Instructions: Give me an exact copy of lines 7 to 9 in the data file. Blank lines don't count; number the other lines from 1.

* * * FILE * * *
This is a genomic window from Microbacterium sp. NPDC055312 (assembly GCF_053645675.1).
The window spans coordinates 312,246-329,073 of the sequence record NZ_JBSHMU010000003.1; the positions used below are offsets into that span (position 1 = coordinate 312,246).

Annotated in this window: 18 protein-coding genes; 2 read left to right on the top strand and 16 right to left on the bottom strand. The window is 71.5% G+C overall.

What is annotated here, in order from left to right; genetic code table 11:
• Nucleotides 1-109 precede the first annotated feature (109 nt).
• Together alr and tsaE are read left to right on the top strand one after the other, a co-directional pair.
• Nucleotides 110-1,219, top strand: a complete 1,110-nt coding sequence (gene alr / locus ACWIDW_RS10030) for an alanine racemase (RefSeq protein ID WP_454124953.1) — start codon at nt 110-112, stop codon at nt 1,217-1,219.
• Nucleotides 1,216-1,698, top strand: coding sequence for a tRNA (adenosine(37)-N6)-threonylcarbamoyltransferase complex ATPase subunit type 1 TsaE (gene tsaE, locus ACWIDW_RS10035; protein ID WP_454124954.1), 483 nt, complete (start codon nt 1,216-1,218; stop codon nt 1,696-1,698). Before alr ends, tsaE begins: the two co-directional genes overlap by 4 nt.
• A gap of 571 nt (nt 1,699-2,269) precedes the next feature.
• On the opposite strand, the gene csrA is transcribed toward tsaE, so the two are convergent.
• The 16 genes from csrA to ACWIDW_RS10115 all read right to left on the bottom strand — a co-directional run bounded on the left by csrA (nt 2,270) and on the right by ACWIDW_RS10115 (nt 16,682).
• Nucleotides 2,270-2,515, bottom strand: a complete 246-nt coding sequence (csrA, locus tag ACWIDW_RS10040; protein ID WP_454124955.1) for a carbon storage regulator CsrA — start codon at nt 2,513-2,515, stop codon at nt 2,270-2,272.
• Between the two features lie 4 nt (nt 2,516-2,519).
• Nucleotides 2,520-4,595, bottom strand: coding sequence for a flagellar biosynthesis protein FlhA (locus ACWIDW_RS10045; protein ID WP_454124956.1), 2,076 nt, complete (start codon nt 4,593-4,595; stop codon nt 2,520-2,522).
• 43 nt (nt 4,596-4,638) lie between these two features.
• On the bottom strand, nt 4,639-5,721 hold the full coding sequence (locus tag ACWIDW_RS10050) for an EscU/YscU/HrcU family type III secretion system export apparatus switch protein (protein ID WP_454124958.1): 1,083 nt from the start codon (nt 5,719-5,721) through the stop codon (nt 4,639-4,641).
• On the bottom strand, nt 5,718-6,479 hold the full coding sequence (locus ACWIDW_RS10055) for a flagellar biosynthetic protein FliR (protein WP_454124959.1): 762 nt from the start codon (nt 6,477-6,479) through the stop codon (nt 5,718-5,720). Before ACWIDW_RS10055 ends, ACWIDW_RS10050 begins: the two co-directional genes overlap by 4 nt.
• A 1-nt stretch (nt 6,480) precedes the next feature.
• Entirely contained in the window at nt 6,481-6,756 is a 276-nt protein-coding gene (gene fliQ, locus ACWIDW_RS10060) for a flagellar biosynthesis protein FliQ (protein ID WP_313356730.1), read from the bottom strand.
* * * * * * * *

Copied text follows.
• Nucleotides 110-1,219, top strand: a complete 1,110-nt coding sequence (gene alr / locus ACWIDW_RS10030) for an alanine racemase (RefSeq protein ID WP_454124953.1) — start codon at nt 110-112, stop codon at nt 1,217-1,219.
• Nucleotides 1,216-1,698, top strand: coding sequence for a tRNA (adenosine(37)-N6)-threonylcarbamoyltransferase complex ATPase subunit type 1 TsaE (gene tsaE, locus ACWIDW_RS10035; protein ID WP_454124954.1), 483 nt, complete (start codon nt 1,216-1,218; stop codon nt 1,696-1,698). Before alr ends, tsaE begins: the two co-directional genes overlap by 4 nt.
• A gap of 571 nt (nt 1,699-2,269) precedes the next feature.